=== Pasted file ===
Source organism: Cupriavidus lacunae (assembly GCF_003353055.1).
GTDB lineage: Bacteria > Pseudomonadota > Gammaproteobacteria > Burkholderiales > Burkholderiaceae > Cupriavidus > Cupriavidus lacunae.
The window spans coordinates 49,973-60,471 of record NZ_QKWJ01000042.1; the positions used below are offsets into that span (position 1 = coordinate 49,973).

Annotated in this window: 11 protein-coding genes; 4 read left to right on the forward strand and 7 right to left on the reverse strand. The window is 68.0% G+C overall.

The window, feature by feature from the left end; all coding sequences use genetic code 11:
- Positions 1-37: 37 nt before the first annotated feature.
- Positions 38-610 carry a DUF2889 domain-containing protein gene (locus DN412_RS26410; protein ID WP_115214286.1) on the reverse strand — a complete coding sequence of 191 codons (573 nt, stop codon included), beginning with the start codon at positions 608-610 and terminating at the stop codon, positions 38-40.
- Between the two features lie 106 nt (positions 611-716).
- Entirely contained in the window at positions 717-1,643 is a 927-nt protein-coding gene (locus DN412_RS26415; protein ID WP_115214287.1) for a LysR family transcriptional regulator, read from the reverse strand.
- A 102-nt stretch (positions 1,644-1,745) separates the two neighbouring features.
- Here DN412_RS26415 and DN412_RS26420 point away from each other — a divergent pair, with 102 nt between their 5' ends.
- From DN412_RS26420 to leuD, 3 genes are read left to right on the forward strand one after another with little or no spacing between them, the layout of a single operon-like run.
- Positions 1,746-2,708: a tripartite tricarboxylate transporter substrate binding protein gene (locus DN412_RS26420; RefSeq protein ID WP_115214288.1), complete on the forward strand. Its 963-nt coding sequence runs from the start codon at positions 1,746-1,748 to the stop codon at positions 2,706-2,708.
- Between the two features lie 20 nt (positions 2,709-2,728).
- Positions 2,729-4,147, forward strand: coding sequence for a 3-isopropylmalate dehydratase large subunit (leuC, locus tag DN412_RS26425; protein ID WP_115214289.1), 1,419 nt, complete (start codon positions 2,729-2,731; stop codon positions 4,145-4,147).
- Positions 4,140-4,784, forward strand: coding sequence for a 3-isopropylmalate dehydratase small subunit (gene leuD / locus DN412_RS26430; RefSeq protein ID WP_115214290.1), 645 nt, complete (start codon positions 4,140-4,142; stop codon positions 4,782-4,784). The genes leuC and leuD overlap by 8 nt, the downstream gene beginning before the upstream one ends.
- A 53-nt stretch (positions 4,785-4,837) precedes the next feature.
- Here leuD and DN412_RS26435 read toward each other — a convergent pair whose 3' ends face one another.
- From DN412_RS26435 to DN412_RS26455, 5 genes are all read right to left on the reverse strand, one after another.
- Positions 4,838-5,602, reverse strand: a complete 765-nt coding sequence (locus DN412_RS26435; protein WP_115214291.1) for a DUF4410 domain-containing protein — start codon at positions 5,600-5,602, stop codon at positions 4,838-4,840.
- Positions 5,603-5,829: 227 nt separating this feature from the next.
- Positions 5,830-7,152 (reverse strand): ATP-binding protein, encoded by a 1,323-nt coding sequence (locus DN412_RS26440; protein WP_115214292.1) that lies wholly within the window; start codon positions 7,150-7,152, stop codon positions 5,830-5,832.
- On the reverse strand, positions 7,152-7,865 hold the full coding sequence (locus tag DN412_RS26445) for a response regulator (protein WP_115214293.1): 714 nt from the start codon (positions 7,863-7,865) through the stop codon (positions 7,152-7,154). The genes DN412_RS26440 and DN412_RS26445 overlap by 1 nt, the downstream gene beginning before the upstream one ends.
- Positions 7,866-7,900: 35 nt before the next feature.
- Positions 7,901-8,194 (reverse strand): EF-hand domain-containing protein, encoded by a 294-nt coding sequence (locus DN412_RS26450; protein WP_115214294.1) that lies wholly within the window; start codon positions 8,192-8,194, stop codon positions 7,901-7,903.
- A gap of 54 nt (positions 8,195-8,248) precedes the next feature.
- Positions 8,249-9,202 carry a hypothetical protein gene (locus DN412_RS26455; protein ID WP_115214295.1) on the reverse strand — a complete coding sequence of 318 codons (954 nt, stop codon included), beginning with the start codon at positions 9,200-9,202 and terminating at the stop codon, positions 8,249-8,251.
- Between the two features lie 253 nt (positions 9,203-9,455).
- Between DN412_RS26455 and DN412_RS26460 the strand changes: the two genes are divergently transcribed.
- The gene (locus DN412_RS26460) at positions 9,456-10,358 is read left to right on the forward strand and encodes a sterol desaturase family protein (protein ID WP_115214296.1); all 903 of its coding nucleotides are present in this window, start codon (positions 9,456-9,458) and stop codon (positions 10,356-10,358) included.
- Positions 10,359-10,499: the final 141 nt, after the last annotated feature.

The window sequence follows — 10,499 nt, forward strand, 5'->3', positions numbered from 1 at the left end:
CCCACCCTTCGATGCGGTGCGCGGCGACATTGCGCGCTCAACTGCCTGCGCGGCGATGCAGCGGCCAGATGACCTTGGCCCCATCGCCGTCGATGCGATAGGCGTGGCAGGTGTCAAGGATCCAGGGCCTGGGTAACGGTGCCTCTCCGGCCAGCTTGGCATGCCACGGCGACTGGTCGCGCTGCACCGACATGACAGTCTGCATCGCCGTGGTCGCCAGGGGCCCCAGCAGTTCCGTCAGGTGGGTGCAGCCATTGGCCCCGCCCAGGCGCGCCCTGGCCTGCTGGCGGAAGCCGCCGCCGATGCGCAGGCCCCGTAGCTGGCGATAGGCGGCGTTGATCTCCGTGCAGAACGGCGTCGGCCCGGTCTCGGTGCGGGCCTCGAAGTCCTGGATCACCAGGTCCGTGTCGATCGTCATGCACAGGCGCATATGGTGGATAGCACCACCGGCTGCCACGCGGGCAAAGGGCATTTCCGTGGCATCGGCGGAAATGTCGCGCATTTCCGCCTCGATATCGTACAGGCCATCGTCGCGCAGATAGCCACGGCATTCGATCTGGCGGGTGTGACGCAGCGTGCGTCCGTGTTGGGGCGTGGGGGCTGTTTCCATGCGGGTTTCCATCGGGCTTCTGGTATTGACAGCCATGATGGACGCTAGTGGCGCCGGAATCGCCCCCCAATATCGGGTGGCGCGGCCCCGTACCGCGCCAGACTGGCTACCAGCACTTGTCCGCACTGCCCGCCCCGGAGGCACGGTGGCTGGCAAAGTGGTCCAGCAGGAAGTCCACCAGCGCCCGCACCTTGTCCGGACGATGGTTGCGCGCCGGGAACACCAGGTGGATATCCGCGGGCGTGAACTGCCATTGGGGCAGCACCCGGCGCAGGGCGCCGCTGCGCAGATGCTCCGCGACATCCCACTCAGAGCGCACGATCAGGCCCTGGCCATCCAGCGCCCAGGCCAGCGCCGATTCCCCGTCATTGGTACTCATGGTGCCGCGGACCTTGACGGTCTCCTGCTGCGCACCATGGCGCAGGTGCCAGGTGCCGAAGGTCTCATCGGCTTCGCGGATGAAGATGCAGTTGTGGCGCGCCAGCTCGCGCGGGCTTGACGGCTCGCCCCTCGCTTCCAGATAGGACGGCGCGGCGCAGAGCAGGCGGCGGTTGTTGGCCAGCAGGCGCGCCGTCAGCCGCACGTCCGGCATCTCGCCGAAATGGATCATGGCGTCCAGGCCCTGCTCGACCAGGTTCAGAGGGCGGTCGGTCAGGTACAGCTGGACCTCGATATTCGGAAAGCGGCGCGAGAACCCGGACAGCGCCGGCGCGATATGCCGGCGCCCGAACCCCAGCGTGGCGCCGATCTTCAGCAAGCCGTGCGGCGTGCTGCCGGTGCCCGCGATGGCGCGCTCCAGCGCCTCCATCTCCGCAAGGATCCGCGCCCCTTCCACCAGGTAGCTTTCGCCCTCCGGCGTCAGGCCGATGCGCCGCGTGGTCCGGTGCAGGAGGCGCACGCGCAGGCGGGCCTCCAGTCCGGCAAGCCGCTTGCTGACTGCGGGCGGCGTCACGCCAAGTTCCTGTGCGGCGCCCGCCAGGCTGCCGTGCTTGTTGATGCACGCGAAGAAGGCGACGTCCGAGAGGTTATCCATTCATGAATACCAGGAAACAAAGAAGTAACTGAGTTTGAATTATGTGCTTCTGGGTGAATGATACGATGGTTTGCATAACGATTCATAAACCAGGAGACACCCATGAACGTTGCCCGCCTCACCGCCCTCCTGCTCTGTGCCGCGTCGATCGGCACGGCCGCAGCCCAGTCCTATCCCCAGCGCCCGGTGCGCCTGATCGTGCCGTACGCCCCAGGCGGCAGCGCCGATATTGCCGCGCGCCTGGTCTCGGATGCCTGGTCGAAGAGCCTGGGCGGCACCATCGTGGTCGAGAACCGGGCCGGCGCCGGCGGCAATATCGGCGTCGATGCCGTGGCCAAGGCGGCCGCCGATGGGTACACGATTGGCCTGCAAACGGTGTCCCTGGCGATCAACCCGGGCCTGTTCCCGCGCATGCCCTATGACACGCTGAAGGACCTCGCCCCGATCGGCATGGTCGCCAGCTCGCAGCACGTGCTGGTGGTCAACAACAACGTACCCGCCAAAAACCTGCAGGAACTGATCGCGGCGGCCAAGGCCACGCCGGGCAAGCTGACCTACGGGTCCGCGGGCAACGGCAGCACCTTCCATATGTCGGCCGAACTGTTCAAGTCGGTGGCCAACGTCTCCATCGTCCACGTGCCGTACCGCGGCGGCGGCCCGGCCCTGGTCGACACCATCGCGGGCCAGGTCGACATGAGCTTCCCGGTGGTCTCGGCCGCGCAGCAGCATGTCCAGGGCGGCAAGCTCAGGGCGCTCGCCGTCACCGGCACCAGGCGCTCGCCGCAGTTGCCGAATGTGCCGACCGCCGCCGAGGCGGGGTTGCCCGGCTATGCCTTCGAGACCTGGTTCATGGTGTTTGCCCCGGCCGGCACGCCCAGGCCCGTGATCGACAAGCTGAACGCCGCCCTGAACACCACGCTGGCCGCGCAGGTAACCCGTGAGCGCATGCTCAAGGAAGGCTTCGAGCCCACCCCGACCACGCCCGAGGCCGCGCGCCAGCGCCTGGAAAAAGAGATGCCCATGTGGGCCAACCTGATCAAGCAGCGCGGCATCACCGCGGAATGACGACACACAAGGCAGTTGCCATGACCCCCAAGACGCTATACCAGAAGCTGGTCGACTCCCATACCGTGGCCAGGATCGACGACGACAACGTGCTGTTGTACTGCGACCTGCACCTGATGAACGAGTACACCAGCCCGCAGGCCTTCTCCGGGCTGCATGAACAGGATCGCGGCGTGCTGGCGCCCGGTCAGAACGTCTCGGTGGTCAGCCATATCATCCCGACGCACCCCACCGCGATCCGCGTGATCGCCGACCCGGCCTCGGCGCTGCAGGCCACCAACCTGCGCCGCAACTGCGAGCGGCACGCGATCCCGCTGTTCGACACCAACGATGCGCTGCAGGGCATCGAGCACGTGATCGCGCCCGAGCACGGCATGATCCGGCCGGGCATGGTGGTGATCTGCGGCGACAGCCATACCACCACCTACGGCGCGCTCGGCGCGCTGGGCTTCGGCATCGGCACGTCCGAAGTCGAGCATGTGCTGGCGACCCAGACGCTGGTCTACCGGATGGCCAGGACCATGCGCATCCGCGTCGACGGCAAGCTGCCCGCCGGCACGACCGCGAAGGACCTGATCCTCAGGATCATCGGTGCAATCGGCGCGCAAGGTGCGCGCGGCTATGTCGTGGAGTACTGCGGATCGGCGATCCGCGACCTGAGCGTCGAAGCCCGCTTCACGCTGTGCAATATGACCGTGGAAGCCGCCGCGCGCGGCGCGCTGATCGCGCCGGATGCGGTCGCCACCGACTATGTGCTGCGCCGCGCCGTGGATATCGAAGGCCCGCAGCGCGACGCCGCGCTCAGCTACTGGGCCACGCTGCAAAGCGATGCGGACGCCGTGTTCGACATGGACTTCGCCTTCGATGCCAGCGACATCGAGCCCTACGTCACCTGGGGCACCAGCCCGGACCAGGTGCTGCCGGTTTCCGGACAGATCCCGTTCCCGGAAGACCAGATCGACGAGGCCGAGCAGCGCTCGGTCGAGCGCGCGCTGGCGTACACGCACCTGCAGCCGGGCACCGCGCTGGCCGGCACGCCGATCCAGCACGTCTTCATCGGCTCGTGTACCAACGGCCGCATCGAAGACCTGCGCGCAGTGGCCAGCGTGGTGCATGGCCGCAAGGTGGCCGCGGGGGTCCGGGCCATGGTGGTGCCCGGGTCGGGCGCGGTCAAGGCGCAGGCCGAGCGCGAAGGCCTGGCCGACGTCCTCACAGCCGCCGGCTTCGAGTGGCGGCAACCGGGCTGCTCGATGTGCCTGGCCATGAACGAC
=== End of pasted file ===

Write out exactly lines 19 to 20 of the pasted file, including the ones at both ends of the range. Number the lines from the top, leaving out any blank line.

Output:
- From DN412_RS26435 to DN412_RS26455, 5 genes are all read right to left on the reverse strand, one after another.
- Positions 4,838-5,602, reverse strand: a complete 765-nt coding sequence (locus DN412_RS26435; protein WP_115214291.1) for a DUF4410 domain-containing protein — start codon at positions 5,600-5,602, stop codon at positions 4,838-4,840.